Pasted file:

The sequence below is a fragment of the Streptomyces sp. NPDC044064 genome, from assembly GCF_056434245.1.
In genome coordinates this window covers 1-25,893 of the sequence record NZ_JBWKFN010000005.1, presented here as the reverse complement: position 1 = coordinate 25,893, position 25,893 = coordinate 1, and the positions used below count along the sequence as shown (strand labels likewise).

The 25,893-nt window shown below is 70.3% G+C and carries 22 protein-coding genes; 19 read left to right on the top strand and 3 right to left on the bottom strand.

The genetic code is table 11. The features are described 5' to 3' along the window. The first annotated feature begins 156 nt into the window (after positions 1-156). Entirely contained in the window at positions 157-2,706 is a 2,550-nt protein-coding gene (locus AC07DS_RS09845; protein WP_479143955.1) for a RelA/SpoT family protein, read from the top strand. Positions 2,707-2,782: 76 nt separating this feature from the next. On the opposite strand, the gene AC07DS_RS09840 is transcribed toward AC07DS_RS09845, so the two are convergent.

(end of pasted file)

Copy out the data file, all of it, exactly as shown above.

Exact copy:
The sequence below is a fragment of the Streptomyces sp. NPDC044064 genome, from assembly GCF_056434245.1.
In genome coordinates this window covers 1-25,893 of the sequence record NZ_JBWKFN010000005.1, presented here as the reverse complement: position 1 = coordinate 25,893, position 25,893 = coordinate 1, and the positions used below count along the sequence as shown (strand labels likewise).

The 25,893-nt window shown below is 70.3% G+C and carries 22 protein-coding genes; 19 read left to right on the top strand and 3 right to left on the bottom strand.

The genetic code is table 11. The features are described 5' to 3' along the window. The first annotated feature begins 156 nt into the window (after positions 1-156). Entirely contained in the window at positions 157-2,706 is a 2,550-nt protein-coding gene (locus AC07DS_RS09845; protein WP_479143955.1) for a RelA/SpoT family protein, read from the top strand. Positions 2,707-2,782: 76 nt separating this feature from the next. On the opposite strand, the gene AC07DS_RS09840 is transcribed toward AC07DS_RS09845, so the two are convergent.